Archive for December, 2012
Led Zeppelin's Robert Plant, Jimmy Page and John Paul Jones were awarded America's greatest cultural honor, the Kennedy Award, by President Barack Obama at The White House in Washington on Sunday, December 2nd. Also honored were late night TV host David Letterman, Actor Dustin Hoffman, Chicago bluesman Buddy Guy and ballerina Natalia Makarova.
The Kennedy Award is the nation's highest award for those who influenced American culture through the arts. The recipients will be saluted by fellow performers in a show that will air Dec. 26th on CBS.
Obama elicited laughs from his guests when he described the honorees as "some extraordinary people who have no business being on the same stage together."
While introducing the honorees at a ceremony in the White House East Room, Obama joked, "I worked with the speechwriters - there is no smooth transition from ballet to Led Zeppelin."
Noting that Buddy Guy made his first guitar strings using the wire from a window screen, he said, "That worked until his parents started wondering how all the mosquitoes were getting in." Guy, a sharecropper’s son who made his first instrument with wire scrounged from his family’s home in rural Louisiana.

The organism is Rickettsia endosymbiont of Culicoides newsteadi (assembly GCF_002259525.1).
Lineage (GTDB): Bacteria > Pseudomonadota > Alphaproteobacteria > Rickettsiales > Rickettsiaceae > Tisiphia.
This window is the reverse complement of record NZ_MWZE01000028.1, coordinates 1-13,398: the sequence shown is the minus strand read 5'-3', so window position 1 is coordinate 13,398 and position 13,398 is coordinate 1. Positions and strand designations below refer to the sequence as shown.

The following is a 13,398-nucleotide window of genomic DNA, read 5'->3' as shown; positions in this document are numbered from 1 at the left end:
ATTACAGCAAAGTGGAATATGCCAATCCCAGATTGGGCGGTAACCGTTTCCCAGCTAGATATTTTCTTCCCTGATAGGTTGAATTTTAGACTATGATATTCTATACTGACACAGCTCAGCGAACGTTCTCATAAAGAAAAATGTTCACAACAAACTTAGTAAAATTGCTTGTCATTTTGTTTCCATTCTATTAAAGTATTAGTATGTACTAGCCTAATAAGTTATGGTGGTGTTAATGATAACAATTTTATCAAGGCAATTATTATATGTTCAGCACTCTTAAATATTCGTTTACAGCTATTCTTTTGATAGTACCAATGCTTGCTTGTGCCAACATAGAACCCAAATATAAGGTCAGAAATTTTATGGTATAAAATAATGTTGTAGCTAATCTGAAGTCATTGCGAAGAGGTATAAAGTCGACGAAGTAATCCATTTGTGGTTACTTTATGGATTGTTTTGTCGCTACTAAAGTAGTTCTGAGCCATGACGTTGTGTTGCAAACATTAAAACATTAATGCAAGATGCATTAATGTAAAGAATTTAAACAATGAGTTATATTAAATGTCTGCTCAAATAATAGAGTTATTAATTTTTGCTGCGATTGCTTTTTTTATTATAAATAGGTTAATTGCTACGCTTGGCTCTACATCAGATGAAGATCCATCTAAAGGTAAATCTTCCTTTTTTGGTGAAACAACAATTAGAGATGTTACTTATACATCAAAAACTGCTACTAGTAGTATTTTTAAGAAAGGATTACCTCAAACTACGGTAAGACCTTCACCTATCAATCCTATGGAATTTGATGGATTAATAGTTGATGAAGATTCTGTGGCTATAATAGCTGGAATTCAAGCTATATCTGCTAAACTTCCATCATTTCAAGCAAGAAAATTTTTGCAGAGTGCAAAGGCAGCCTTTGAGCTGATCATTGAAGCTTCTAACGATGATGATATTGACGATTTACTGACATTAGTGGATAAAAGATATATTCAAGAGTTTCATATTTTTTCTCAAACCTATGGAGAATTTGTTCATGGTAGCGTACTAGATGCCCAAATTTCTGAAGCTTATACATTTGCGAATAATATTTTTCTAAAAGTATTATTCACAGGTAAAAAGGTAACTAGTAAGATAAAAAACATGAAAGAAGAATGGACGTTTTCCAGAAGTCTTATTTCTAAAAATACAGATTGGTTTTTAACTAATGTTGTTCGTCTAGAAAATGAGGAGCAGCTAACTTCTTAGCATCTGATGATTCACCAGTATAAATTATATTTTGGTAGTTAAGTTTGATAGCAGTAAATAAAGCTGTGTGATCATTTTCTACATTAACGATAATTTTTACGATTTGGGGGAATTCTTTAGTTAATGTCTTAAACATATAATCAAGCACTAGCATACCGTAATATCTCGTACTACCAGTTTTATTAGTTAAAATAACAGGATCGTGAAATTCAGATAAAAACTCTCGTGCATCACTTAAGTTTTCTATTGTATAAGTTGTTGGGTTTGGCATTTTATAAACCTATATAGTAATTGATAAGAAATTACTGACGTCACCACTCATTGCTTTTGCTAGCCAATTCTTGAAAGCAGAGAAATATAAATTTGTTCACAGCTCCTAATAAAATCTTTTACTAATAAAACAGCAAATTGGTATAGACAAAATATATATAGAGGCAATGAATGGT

“He’s one of the most idiosyncratic and passionate blues greats, and there are not many left of that original generation,” said Bonnie Raitt, who as an 18-year-old blues singer was often the warm-up act for Guy. Raitt led a tribute that included singer Tracy Chapman and guitarist Jeff Beck. Guy, 76, was a pioneer in the Chicago blues style that pushed the sound of electrically amped guitar to the forefront of the music.
“You mastered the soul of gut bucket,” actor Morgan Freeman told the Kennedy Center audience. “You made a bridge from roots to rock ’n roll.”
Buddy Guy's blues influence made its way across the Atlantic to Britain and had a profound effect on the men who would become Led Zeppelin: guitarist Jimmy Page, 68, vocalist Robert Plant, 64, bassist/keyboardist John Paul Jones, 66, and drummer John Bonham, who died in 1980.
“Of course, these guys also redefined the rock and roll lifestyle,” the president said to audience laughter about Zeppelin. Obama added, "When Jimmy Page, Robert Plant, John Paul Jones and John Bonham burst onto the musical scene in the late 1960s, the world never saw it coming,"